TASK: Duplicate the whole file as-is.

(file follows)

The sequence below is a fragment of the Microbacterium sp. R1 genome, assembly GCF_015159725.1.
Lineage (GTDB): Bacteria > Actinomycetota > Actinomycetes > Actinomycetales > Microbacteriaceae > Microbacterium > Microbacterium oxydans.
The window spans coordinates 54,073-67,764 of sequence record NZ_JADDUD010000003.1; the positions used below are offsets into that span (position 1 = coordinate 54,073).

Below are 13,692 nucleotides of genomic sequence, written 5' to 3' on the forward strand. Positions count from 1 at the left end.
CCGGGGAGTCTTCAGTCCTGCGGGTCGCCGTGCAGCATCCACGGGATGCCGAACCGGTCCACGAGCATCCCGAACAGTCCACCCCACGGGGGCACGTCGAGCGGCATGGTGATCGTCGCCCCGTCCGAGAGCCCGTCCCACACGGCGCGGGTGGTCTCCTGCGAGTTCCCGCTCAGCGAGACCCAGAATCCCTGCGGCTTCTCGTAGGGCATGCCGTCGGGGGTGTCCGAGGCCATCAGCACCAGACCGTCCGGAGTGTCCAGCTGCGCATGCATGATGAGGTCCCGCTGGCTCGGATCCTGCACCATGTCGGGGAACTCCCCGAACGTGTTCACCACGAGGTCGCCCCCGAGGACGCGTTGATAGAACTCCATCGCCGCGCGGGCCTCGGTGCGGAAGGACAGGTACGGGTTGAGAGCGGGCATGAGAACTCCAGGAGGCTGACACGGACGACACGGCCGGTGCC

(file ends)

The sequence below is a fragment of the Microbacterium sp. R1 genome, assembly GCF_015159725.1.
Lineage (GTDB): Bacteria > Actinomycetota > Actinomycetes > Actinomycetales > Microbacteriaceae > Microbacterium > Microbacterium oxydans.
The window spans coordinates 54,073-67,764 of sequence record NZ_JADDUD010000003.1; the positions used below are offsets into that span (position 1 = coordinate 54,073).

Below are 13,692 nucleotides of genomic sequence, written 5' to 3' on the forward strand. Positions count from 1 at the left end.
CCGGGGAGTCTTCAGTCCTGCGGGTCGCCGTGCAGCATCCACGGGATGCCGAACCGGTCCACGAGCATCCCGAACAGTCCACCCCACGGGGGCACGTCGAGCGGCATGGTGATCGTCGCCCCGTCCGAGAGCCCGTCCCACACGGCGCGGGTGGTCTCCTGCGAGTTCCCGCTCAGCGAGACCCAGAATCCCTGCGGCTTCTCGTAGGGCATGCCGTCGGGGGTGTCCGAGGCCATCAGCACCAGACCGTCCGGAGTGTCCAGCTGCGCATGCATGATGAGGTCCCGCTGGCTCGGATCCTGCACCATGTCGGGGAACTCCCCGAACGTGTTCACCACGAGGTCGCCCCCGAGGACGCGTTGATAGAACTCCATCGCCGCGCGGGCCTCGGTGCGGAAGGACAGGTACGGGTTGAGAGCGGGCATGAGAACTCCAGGAGGCTGACACGGACGACACGGCCGGTGCC